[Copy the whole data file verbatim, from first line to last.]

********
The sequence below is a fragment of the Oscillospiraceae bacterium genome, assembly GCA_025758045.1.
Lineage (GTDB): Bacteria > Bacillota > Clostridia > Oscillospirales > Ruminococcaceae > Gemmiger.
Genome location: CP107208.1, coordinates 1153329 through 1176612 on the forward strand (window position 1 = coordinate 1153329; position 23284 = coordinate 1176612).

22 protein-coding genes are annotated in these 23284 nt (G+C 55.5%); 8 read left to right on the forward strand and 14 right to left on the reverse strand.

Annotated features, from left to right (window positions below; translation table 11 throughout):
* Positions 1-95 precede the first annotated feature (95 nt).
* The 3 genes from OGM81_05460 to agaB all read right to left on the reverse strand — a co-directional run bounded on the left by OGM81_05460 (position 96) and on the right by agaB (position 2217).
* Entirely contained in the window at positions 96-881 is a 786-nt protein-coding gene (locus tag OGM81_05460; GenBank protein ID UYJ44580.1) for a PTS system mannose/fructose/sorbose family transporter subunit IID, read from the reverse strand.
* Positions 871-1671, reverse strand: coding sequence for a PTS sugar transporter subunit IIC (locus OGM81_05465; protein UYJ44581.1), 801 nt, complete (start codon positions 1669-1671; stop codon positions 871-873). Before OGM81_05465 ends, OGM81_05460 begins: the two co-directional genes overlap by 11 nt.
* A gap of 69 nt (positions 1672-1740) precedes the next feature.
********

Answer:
The sequence below is a fragment of the Oscillospiraceae bacterium genome, assembly GCA_025758045.1.
Lineage (GTDB): Bacteria > Bacillota > Clostridia > Oscillospirales > Ruminococcaceae > Gemmiger.
Genome location: CP107208.1, coordinates 1153329 through 1176612 on the forward strand (window position 1 = coordinate 1153329; position 23284 = coordinate 1176612).

22 protein-coding genes are annotated in these 23284 nt (G+C 55.5%); 8 read left to right on the forward strand and 14 right to left on the reverse strand.

Annotated features, from left to right (window positions below; translation table 11 throughout):
* Positions 1-95 precede the first annotated feature (95 nt).
* The 3 genes from OGM81_05460 to agaB all read right to left on the reverse strand — a co-directional run bounded on the left by OGM81_05460 (position 96) and on the right by agaB (position 2217).
* Entirely contained in the window at positions 96-881 is a 786-nt protein-coding gene (locus tag OGM81_05460; GenBank protein ID UYJ44580.1) for a PTS system mannose/fructose/sorbose family transporter subunit IID, read from the reverse strand.
* Positions 871-1671, reverse strand: coding sequence for a PTS sugar transporter subunit IIC (locus OGM81_05465; protein UYJ44581.1), 801 nt, complete (start codon positions 1669-1671; stop codon positions 871-873). Before OGM81_05465 ends, OGM81_05460 begins: the two co-directional genes overlap by 11 nt.
* A gap of 69 nt (positions 1672-1740) precedes the next feature.